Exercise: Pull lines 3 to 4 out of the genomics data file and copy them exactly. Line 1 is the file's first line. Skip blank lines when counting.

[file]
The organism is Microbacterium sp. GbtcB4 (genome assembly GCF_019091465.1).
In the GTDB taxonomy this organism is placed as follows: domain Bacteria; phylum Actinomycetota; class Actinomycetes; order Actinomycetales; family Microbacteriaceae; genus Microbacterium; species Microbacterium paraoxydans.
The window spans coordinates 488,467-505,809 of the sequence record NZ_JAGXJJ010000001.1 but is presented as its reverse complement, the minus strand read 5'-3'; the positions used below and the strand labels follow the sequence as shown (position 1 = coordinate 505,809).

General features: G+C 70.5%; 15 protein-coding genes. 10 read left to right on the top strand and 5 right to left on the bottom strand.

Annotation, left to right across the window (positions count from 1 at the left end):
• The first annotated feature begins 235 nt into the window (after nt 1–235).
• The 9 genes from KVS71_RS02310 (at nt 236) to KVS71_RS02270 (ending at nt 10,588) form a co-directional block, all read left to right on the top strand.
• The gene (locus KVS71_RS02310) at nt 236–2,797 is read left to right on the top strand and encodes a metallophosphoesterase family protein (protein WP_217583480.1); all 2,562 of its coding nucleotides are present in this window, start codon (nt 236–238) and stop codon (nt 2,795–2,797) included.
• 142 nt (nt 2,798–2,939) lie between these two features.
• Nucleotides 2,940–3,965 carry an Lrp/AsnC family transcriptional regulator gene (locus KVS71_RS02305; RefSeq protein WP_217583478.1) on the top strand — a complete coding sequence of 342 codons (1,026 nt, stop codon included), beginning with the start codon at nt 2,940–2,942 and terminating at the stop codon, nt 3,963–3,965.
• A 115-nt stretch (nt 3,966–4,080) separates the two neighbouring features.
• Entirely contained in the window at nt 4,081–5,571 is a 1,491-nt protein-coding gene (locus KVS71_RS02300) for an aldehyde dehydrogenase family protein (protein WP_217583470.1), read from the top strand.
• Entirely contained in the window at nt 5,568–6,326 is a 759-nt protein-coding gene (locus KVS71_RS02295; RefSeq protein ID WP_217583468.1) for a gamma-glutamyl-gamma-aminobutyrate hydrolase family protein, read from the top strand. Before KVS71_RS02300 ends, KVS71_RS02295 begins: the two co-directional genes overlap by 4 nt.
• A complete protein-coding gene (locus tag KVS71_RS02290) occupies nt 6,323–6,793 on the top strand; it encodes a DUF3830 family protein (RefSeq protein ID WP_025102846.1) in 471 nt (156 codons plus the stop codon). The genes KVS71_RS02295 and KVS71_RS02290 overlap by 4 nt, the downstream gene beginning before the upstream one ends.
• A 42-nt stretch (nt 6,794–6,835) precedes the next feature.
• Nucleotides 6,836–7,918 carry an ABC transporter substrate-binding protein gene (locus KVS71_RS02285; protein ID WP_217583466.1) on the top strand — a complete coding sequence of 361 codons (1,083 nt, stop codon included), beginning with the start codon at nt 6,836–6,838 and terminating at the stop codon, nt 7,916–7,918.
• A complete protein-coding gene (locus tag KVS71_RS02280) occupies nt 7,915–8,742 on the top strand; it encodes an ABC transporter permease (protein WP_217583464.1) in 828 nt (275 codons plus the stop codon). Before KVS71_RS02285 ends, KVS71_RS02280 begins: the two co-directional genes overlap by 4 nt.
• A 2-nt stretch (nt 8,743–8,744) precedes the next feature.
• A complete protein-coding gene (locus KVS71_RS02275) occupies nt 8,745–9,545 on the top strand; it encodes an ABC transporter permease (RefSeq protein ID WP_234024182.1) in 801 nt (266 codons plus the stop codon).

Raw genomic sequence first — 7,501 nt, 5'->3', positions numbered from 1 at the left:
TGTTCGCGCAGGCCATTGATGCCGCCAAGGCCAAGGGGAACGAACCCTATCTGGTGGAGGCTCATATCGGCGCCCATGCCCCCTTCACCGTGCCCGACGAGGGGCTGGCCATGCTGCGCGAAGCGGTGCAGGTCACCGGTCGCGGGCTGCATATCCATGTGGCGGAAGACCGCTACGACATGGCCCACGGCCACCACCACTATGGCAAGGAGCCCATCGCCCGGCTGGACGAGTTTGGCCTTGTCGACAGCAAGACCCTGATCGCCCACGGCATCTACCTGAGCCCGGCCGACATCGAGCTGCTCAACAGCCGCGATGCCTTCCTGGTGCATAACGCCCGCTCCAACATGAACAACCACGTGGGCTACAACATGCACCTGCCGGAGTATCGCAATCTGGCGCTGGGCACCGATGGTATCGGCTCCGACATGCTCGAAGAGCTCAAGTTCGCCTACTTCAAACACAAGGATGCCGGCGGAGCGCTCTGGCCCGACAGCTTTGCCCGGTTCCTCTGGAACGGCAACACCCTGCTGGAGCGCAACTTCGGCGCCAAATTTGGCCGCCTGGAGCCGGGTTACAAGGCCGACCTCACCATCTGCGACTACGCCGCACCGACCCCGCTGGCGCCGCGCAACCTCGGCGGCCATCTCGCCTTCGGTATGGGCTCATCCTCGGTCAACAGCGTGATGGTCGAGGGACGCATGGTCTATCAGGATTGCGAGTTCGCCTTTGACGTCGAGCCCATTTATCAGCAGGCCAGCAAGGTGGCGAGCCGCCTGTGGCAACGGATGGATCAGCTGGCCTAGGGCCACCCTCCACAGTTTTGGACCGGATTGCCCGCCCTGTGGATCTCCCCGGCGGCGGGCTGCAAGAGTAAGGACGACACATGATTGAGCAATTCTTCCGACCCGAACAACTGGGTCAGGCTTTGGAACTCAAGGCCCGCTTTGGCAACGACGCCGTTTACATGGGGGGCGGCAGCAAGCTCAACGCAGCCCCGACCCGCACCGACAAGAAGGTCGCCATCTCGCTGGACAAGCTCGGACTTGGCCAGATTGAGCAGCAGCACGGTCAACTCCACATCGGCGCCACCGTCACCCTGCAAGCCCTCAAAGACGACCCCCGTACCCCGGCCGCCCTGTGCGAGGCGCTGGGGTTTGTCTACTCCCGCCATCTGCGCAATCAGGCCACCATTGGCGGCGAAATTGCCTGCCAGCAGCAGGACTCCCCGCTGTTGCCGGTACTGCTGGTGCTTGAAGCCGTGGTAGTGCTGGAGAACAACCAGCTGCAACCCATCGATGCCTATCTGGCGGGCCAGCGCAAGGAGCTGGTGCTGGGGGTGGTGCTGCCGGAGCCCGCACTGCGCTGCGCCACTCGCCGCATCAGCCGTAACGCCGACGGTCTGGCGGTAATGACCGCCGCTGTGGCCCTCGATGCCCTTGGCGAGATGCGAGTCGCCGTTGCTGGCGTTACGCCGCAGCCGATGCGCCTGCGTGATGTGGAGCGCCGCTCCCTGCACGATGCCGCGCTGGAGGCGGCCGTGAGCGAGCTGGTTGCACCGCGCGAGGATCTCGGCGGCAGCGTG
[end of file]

The window spans coordinates 488,467-505,809 of the sequence record NZ_JAGXJJ010000001.1 but is presented as its reverse complement, the minus strand read 5'-3'; the positions used below and the strand labels follow the sequence as shown (position 1 = coordinate 505,809).

General features: G+C 70.5%; 15 protein-coding genes. 10 read left to right on the top strand and 5 right to left on the bottom strand.